|Mission type||Optical reconnaissance|
|Operator||US Air Force / NRO|
|Spacecraft type||CORONA KH-1|
|Start of mission|
|Launch date||4 Feb 1960 18:51:45GMT|
|Rocket||Thor DM-21 Agena-A|
|Launch site||Vandenberg LC 75-3-4|
Discoverer 9, also known as Corona 9006,:236 was an American optical reconnaissance satellite launched on 4 Feb 1960 at 18:51:45 GMT, the sixth of ten operational flights of the Corona KH-1 spy satellite series, and the first of them to be equipped with a new, vacuum-proof, polyester-based film. The satellite was not successfully orbited.
"Discoverer" was the civilian designation and cover for the Corona satellite photo-reconnaissance series of satellites managed by the Advanced Research Projects Agency of the Department of Defense and the U.S. Air Force. The primary goal of the satellites was to replace the U-2 spyplane in surveilling the Sino-Soviet Bloc, determining the disposition and speed of production of Soviet missiles and long-range bombers assess. The Corona program was also used to produce maps and charts for the Department of Defense and other US government mapping programs.
The first series of Corona satellites were the Keyhole 1 (KH-1) satellites based on the Agena-A upper stage, which not only offered housing but whose engine provided attitude control in orbit. The KH-1 payload included the C (for Corona) single panoramic camera built by Fairchild Camera and Instrument with a f/5.0 aperture and 61 centimetres (24 in) focal length had a ground resolution of 12.9 metres (42 ft). Film was returned from orbit by a single General Electric Satellite Return Vehicle (SRV) constructed by General Electric. The SRV was equipped with an onboard small solid-fuel retro motor to deorbit at the end of the mission. Recovery of the capsule was done in mid-air by a specially equipped aircraft.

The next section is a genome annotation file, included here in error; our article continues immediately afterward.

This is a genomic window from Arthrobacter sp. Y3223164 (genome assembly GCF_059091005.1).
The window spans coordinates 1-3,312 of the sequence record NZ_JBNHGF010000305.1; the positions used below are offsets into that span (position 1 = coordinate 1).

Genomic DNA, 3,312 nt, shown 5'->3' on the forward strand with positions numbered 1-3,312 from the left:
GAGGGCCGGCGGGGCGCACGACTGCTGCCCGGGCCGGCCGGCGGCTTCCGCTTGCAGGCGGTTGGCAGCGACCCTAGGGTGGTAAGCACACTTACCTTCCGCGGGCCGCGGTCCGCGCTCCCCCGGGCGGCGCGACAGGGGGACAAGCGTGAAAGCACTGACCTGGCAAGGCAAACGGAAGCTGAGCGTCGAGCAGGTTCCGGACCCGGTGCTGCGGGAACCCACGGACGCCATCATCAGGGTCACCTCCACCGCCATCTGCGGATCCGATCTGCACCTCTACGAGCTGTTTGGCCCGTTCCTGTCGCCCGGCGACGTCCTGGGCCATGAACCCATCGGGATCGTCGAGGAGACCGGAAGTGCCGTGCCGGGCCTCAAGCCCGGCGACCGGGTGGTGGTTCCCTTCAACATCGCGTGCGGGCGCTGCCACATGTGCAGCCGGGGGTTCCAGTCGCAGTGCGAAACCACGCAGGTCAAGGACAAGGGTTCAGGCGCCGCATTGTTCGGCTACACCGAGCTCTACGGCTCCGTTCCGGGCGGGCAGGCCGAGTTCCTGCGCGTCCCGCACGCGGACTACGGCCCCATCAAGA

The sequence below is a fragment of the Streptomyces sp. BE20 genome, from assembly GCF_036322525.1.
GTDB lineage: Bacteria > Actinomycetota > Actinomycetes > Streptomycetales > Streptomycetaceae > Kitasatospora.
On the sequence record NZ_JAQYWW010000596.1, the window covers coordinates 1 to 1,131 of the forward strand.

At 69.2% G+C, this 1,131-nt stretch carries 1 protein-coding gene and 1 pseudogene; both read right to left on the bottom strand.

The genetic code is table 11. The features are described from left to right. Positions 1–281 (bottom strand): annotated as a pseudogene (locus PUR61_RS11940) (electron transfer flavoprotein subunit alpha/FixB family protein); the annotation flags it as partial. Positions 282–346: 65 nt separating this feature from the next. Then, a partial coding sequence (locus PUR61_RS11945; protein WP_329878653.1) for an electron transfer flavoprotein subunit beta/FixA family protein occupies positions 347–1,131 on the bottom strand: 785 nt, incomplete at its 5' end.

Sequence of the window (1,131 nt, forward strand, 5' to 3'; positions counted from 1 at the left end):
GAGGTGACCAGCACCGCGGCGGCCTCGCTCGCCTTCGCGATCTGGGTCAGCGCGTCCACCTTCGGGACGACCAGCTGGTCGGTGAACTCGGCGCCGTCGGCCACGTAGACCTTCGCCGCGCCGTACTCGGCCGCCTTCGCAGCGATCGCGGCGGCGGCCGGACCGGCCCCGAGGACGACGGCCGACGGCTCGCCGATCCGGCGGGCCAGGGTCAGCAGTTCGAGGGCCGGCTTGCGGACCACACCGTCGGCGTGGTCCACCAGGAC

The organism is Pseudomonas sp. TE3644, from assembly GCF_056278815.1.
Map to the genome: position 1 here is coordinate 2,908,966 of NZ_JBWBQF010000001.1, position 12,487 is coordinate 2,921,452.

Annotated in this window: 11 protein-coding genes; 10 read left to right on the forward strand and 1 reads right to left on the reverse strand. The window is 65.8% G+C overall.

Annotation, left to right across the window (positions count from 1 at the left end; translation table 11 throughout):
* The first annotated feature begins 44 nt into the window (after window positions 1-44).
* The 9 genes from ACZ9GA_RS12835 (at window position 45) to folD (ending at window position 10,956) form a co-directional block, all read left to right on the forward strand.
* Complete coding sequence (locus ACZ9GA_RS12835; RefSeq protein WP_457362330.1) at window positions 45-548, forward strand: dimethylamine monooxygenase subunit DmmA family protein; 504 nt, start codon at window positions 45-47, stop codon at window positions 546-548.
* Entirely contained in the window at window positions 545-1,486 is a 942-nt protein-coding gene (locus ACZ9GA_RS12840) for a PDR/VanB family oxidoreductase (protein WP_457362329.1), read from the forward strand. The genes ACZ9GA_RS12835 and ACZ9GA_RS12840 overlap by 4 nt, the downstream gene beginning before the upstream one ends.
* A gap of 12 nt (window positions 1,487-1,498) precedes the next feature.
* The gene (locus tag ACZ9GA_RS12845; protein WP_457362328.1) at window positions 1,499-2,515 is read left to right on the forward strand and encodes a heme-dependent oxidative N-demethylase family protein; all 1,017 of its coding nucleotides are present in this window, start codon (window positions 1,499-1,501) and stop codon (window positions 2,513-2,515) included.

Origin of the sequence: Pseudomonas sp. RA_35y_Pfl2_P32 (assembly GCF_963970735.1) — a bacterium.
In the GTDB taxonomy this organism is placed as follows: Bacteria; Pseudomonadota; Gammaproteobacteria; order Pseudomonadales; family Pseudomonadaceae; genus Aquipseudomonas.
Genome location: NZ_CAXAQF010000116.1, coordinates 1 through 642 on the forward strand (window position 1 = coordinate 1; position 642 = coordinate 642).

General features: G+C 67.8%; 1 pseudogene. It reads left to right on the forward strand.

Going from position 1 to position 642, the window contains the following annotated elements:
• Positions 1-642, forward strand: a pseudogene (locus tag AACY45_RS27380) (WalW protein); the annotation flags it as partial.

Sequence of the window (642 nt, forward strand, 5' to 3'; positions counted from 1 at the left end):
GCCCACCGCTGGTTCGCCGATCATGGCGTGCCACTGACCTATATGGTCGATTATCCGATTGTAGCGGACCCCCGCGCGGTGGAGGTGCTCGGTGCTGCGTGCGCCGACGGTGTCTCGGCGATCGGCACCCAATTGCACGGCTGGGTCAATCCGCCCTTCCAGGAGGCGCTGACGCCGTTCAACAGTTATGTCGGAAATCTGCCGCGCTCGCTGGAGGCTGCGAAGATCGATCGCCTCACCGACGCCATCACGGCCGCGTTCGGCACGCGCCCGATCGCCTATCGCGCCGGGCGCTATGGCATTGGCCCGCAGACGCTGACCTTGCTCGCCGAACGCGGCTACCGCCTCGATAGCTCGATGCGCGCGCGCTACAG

Discoverer began with a series of three test flights whose satellites carried no cameras, all launched in the first half of 1959. There followed five operational Discoverer satellites, all of them partial or complete failures.:236 Following the subsystem issues which prevented the recovery of the film capsules on Discoverer 7 and Discoverer 8 in November 1959, flight tests were suspended for several months of intensive corrective engineering.:93
The battery-powered Discoverer 9 was of similar configuration to prior Discoverer satellites, being housed in an Agena-A stage and composed of a satellite bus and SRV equipped with the C camera.:236
Only a quarter load (10 pounds (4.5 kg) of film was carried on Discoverer 9 to accommodate the first Transit on Discoverer (TOD) payload, designed to test orbital tracking techniques for the Transit navigational satellite program.
Launched 4 Feb 1960 at 18:51:45 GMT from Vandenberg LC 75-3-4 by a Thor DM-21 Agena-A rocket, the Thor first stage shut down 19 seconds early as did the Agena second stage, the latter being caused by a faulty helium disconnect from the Agena at launch. Either of these issues would have left Discoverer 9 with insufficient velocity to reach orbit, and the satellite crashed into the Pacific 400 miles (640 km) downrange.
CORONA achieved its first fully successful flight with the mission of Discoverer 14, launched on August 18, 1960.:59 The program ultimately comprised 145 flights in eight satellite series, the last mission launching on 25 May 1972.:245 CORONA was declassified in 1995,:14 and a formal acknowledgement of the existence of US reconnaissance programs, past and present, was issued in September 1996.:4